“They just landed and exploded. There were no alarms or anything. I didn’t hear any. It happened really fast,” he said.
“I was knocked down to one arm. I got up and basically ran. I just got out of there. I actually didn’t know where I was running to. I was in shock. It was all moving so fast.”
After the dust cleared, Murphy was taken to the Balad Air Base hospital, where doctors began the process of removing shrapnel. The next morning, he was flown to the U.S. military hospital in Landstuhl, Germany.
That’s when he realized just how badly he was hurt.
“I thought I had a few bumps and bruises,” he says. “I didn’t know it was so severe. I thought I had a little scratch, then I saw the bandages they were taking off and putting on.
“They tried to get me up to walk, but it was pretty hard moving around. That’s when the pain hit.”
Murphy spent about three days in Germany, and after two more surgeries, he was transferred to Wilford Hall Hospital at Lackland Air Force Base, Texas, on June 22. During a monthlong stay, two skin grafts were performed on his right leg.
“That’s the worst pain I’ve ever felt in my life,” he said. “It’s like they took a cheese grater and sliced off a layer of skin from my left leg to place it on the right. It felt like sliding into third base with your bare leg and ripping that top layer of skin off.
“Prior to that, I’d actually been up and moving a little.”
A few days after his arrival, Air Force officials flew Debbie out to Lackland. His father, Michael Taylor, lives in the San Antonio area and also provided support during the recovery.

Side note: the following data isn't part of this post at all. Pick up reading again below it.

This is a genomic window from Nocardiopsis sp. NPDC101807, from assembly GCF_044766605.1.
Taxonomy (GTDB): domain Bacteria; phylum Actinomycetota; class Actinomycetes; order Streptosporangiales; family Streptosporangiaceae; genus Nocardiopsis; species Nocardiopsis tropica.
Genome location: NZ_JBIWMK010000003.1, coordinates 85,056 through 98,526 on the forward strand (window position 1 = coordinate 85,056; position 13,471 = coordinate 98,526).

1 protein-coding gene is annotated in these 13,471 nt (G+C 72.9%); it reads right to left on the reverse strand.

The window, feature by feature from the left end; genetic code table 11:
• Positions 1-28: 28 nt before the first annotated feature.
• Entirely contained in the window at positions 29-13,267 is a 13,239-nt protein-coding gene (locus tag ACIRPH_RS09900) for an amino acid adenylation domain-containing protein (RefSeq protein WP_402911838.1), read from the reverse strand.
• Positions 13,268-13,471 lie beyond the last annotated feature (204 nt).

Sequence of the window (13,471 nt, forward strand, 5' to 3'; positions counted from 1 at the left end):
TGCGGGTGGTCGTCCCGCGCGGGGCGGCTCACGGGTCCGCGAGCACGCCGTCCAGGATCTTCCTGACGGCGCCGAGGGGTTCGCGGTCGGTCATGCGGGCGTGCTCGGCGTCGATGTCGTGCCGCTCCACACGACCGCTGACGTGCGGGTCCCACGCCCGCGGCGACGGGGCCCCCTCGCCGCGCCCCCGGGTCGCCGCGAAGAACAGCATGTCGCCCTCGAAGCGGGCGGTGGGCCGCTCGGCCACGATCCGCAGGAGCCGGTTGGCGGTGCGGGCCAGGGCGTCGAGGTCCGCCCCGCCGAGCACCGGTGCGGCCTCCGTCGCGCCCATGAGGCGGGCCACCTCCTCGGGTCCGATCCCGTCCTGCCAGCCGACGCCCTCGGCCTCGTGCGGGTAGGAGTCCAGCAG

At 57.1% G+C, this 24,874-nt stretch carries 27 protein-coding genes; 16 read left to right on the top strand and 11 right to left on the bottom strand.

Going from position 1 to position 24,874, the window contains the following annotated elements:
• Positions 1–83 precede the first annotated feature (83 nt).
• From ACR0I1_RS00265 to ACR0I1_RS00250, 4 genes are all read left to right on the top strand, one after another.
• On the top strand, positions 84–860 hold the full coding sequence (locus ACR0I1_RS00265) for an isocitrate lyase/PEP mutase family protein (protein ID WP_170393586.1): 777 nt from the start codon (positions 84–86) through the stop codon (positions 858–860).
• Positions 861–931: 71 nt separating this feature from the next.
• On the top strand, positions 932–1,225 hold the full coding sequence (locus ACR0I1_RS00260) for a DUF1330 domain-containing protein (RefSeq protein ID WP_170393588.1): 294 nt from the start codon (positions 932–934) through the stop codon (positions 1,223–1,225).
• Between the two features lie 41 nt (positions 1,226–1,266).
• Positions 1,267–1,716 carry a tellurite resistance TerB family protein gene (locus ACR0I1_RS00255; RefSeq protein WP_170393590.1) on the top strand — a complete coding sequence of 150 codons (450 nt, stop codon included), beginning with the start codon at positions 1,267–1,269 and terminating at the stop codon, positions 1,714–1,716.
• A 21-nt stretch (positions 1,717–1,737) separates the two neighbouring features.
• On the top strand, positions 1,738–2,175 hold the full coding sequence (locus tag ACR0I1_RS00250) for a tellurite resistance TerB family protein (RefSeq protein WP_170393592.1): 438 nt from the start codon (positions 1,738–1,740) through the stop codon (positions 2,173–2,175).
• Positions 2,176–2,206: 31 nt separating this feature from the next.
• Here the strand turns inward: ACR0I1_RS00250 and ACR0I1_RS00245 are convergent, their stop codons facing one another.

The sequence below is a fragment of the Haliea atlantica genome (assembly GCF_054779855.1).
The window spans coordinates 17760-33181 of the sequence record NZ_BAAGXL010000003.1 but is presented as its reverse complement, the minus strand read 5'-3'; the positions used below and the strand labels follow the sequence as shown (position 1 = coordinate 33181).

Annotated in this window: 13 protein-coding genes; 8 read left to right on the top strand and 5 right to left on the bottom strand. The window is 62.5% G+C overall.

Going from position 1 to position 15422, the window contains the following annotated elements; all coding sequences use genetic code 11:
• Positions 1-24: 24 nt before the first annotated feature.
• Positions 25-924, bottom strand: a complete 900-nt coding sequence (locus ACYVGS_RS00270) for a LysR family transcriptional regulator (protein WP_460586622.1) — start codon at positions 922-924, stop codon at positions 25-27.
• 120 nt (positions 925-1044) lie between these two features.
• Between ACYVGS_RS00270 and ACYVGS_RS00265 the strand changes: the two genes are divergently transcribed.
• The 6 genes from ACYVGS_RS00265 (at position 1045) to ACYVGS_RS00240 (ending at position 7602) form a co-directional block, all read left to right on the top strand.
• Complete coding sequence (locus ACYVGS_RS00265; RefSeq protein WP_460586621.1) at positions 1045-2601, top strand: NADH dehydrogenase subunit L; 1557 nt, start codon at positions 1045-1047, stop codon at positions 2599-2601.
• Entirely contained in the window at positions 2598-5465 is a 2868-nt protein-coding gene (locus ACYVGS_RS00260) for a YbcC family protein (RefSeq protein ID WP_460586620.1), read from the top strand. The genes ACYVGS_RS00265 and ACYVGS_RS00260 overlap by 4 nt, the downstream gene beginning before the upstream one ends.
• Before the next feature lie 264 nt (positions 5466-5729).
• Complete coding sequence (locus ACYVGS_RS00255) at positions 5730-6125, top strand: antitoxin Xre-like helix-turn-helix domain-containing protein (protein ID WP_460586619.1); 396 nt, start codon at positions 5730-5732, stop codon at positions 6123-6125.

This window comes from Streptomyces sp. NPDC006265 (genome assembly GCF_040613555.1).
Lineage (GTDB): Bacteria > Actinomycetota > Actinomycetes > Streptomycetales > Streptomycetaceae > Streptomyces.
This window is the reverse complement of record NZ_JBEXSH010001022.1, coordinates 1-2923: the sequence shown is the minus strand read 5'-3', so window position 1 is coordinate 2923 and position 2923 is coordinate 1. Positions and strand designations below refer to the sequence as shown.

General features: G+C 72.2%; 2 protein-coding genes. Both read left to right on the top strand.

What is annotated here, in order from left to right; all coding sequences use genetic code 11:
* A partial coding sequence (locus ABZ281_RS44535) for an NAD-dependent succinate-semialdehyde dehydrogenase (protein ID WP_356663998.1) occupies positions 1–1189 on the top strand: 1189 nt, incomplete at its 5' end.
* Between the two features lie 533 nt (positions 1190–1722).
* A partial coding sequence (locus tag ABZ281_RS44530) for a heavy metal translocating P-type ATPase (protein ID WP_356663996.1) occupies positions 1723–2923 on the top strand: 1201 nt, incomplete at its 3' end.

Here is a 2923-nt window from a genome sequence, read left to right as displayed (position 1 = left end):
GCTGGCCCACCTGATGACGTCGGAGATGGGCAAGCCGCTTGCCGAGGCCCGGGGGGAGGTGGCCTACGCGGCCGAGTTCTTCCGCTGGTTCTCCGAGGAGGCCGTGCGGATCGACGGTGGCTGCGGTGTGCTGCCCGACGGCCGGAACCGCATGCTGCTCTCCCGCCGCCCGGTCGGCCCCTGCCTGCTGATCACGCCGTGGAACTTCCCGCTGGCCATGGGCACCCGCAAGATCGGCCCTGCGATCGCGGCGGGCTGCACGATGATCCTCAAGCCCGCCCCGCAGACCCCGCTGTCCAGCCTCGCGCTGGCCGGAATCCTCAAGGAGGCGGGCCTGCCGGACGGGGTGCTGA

Murphy remained at Lackland until Sept. 9, making frequent follow-up visits to Wilford Hall as the battle wounds slowly healed.
On Oct. 19 at Yokota, Debbie Murphy gave birth to daughter Amaya.
“It was good to be here to witness it,” the airman said. “After the attack, the biggest thing I remember is being scared, worried about seeing my daughter born. I wanted to be OK to see her.”
Since he returned to Japan, Murphy has continued his physical therapy. More procedures are possible, but he won’t undergo any until his reassignment to Lackland in February.
“I still have a few pieces of shrapnel in my body,” he said. “I’ve got a small fracture in my right elbow from where shrapnel went in and chipped it. There are a few pieces in my leg also.
“Right now, I want to hold off until I get back to Wilford Hall. It depends on whether it worsens. They said it might do more damage to take it out than leave it in.”
Murphy is back in his HVAC shop at Yokota, mostly working in an administrative capacity, although he has taken part in a few outside jobs. The ordeal certainly has offered a fresh perspective on life, he says.
“I’m counting my blessings,” he added. “I’m being more thankful every day for the chance to be alive.”
His wife shares the sentiment.
“We have a new outlook on life, for sure,” she said. “It’s brought us a lot closer together. I was pretty worried until I physically got to the hospital in San Antonio and saw him. It was very emotional.
“I thank God he’s alive, and realize now more than ever how life can be short.”